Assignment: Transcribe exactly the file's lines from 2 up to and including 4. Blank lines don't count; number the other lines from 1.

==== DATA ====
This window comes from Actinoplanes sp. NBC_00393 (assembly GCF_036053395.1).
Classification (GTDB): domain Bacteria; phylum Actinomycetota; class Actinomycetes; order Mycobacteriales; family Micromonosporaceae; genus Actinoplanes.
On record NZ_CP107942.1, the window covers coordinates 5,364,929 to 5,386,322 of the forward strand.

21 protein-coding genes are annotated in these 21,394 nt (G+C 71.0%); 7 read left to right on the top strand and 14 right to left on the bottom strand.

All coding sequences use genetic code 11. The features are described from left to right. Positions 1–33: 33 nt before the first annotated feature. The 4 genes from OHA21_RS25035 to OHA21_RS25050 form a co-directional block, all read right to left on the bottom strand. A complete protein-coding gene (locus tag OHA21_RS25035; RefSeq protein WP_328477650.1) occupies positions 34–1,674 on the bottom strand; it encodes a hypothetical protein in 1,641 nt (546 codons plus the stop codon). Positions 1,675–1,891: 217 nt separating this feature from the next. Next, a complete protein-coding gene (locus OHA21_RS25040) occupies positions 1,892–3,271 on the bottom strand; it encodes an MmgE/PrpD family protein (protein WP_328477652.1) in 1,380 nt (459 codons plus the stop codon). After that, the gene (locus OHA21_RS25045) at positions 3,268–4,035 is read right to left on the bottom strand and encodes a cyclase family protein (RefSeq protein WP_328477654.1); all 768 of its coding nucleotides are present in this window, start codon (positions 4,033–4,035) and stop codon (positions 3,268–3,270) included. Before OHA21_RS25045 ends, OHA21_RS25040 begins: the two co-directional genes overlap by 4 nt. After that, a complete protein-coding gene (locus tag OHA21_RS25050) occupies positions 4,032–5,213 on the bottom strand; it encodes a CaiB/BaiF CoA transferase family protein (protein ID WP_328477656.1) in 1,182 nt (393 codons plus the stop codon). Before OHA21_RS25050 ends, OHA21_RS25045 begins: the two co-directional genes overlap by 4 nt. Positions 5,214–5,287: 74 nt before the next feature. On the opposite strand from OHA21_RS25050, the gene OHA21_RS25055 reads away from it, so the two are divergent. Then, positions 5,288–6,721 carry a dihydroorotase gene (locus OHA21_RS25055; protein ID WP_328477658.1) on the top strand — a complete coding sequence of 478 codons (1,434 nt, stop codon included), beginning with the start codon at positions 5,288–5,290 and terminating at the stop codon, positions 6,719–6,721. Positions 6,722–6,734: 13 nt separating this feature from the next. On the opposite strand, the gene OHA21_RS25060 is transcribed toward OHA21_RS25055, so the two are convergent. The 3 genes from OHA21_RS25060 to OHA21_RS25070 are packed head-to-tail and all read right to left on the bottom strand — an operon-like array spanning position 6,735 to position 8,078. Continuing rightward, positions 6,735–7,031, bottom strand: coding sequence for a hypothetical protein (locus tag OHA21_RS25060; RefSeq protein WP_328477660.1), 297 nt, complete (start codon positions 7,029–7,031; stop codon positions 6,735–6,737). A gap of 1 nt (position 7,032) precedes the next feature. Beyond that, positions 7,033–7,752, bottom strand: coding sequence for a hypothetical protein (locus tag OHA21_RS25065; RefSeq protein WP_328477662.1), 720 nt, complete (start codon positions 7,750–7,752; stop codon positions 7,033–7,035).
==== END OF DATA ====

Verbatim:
Classification (GTDB): domain Bacteria; phylum Actinomycetota; class Actinomycetes; order Mycobacteriales; family Micromonosporaceae; genus Actinoplanes.
On record NZ_CP107942.1, the window covers coordinates 5,364,929 to 5,386,322 of the forward strand.

21 protein-coding genes are annotated in these 21,394 nt (G+C 71.0%); 7 read left to right on the top strand and 14 right to left on the bottom strand.